“Index investing” is a passive investment strategy used by some investors in an attempt to generate returns comparable to a broad market index.
Proponents of index investing believe that it’s impossible to beat the market once you take fees and taxes into account. Many people involved in index investing find index funds to be more tax-efficient than active funds. Index investing enthusiasts point to lower management fees and expense ratios as positive aspects of the approach.
Indexing tries to match the risk and return of the overall stock market on the theory that the market as a whole will outperform an individual stock picker.
Fixed indexed annuities were designed to offer retirees and pre-retirees an opportunity to benefit from market gains, building upon the index investing strategy.
Unlike fixed annuities, which pay set rates, indexed annuities offer their owners a way to earn higher yields while providing some protection against downturns.
How do indexed annuities work?
Rates on indexed annuities are determined by the “year-over-year” (YOY) gain in the index or the average monthly increase in 12 months.
While linked to a specific index, such as the S&P 500, indexed annuities will not necessarily pass along the full benefits of any upticks in that index. For one thing, many indexed annuities set limits on potential gains. This limit is known as the “participation rate.” A participation rate can be as high as 100% or as low as 25%, though it is typically in the 80-90% range. If an annuity index, for example, performs at 20%, and the participation rate is 50%, earnings will be 10%.
Another potential limit on yields in a fixed indexed annuity is a “rate cap.” Annuity contracts with rate caps will further limit the amount credited to your annuity’s accumulation account, by anywhere from 7- 15%, depending on the contract. You need to ask about both the participation and cap rates before purchasing a fixed indexed annuity.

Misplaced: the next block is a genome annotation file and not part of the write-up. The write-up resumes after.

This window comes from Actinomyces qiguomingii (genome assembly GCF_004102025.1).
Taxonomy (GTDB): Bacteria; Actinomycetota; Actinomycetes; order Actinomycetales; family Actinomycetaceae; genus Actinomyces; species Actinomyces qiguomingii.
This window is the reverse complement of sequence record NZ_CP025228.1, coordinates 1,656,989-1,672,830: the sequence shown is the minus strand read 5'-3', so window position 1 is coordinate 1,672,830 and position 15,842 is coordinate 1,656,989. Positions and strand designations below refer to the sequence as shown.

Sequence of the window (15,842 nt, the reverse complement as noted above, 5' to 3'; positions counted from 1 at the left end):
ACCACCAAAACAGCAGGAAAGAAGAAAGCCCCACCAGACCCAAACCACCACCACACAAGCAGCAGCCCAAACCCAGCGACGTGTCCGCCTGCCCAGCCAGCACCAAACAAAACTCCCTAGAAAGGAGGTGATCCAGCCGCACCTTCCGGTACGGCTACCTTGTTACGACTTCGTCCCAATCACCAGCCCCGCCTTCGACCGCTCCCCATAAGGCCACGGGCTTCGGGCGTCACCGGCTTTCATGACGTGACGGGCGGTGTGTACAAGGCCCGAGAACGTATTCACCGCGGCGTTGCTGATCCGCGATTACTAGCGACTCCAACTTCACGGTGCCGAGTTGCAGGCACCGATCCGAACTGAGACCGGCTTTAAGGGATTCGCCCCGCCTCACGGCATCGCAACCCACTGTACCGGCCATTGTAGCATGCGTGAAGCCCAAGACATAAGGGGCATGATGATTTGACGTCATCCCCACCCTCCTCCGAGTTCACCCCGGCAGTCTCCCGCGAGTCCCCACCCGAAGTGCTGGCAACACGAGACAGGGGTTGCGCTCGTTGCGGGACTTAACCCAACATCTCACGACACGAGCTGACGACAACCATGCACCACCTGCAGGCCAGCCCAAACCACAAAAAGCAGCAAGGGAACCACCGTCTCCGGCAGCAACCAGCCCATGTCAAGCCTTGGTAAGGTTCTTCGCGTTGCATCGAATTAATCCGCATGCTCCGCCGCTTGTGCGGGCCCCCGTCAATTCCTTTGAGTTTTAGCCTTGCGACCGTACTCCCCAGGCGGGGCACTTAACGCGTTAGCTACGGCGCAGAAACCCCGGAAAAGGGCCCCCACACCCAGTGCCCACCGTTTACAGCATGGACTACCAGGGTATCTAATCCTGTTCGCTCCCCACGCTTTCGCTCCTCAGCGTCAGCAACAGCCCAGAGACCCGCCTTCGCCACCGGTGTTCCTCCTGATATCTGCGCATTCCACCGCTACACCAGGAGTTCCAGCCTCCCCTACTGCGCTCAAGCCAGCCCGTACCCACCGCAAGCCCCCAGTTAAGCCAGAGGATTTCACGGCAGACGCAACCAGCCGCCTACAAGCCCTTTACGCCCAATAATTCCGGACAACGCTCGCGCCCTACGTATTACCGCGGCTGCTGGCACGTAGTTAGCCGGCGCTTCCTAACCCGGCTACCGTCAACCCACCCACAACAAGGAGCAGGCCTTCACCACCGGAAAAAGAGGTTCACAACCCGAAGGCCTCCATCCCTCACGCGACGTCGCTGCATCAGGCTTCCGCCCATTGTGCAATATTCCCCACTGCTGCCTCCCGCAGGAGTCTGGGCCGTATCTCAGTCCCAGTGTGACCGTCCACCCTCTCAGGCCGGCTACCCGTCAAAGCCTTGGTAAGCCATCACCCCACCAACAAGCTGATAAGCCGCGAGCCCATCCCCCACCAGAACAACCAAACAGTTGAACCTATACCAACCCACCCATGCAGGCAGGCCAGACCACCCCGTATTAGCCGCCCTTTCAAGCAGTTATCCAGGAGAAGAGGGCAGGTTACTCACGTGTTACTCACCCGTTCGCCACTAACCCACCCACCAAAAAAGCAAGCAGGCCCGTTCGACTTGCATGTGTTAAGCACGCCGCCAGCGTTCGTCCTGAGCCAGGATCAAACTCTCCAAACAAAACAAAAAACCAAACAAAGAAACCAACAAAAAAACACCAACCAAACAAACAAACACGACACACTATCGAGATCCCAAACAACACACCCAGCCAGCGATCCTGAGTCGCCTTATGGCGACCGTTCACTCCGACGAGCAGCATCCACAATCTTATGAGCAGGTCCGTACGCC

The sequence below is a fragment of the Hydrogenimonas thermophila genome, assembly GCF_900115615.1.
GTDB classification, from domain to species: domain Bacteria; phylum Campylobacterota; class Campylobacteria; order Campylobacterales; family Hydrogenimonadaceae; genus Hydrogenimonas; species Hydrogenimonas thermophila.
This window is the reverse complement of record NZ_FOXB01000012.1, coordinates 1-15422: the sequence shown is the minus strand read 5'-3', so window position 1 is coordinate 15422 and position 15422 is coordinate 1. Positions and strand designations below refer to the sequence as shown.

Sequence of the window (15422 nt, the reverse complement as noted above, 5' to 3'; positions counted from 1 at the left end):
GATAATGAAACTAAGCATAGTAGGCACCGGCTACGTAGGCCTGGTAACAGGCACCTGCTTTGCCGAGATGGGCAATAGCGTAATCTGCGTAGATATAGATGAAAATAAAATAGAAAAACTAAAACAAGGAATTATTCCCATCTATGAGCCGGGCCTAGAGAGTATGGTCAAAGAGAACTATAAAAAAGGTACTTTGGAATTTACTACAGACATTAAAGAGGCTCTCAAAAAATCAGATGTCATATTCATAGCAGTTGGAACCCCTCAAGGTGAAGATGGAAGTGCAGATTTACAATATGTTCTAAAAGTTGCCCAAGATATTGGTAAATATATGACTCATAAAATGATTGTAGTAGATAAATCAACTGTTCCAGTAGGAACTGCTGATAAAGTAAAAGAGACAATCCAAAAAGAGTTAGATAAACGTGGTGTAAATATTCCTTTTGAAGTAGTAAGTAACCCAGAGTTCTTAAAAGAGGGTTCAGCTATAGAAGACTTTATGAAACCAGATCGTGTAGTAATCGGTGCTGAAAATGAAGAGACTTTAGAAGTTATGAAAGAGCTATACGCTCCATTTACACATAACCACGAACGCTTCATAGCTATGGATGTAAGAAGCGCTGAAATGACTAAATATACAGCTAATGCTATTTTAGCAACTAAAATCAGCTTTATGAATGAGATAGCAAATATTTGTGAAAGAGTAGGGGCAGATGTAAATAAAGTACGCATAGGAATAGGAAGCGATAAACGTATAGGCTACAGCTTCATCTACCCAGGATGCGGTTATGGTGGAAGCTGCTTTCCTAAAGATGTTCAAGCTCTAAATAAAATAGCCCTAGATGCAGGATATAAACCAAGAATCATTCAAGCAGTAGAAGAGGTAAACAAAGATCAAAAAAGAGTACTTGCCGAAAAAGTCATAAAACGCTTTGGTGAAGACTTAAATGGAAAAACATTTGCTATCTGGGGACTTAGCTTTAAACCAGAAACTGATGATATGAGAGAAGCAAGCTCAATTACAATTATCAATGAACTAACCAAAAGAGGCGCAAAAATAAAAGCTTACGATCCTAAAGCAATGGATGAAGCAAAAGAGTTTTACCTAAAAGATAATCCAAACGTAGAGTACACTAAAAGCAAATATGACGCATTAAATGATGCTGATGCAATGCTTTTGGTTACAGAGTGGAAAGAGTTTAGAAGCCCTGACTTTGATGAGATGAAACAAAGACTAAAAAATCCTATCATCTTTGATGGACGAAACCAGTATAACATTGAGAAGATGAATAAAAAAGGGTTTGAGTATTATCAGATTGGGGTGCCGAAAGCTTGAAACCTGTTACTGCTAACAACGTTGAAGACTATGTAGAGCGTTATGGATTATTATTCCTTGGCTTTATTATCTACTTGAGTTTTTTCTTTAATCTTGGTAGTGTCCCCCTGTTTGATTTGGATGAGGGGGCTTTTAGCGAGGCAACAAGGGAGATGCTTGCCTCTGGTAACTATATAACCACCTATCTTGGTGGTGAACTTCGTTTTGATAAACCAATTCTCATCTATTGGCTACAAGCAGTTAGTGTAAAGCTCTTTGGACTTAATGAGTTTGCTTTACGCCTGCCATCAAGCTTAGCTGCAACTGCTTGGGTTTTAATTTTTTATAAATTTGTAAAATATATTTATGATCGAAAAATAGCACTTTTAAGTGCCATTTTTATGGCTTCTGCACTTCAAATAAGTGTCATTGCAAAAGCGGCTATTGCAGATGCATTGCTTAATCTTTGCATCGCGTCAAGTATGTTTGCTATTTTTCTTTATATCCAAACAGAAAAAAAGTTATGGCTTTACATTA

The UPSIDE of a market downturn
While caps and participation rates can impact your gains during a market upswing, a fixed indexed annuity provides a measure of protection during downturns by crediting your account with a minimum rate that is usually around 2%. The issuing company will, at specified intervals, adjust the value of your annuity to include gains that happened during that time frame.
Another plus for owners of fixed indexed annuities is that your principal is guaranteed to NOT decline in value except in certain instances when you take withdrawals.
As you can see, fixed indexed annuities are a more nuanced and complicated product than you might have realized.
Before purchasing this kind of financial product, you must understand what money problems you need to solve. If you are looking for dependable, tax-deferred growth, need guaranteed lifetime income, principal protection, or want to leave a legacy for your loved ones, fixed index annuities might be the right solution.
Having a secure income source that you can’t outlive is a great reason to consider fixed index annuities. But, you must do your research and due diligence before purchasing.
You will also want to find a trusted annuity expert in your area who can explain the moving parts of a fixed index annuity to you and your spouse. This expert can also answer your questions about how annuities are taxed and provide you with information on how they can help you solve long-term care needs or longevity risks.
If you are retired or within 5-7 years of retirement, it would be wise to investigate whether or not a fixed indexed annuity can help you achieve your overall retirement goals.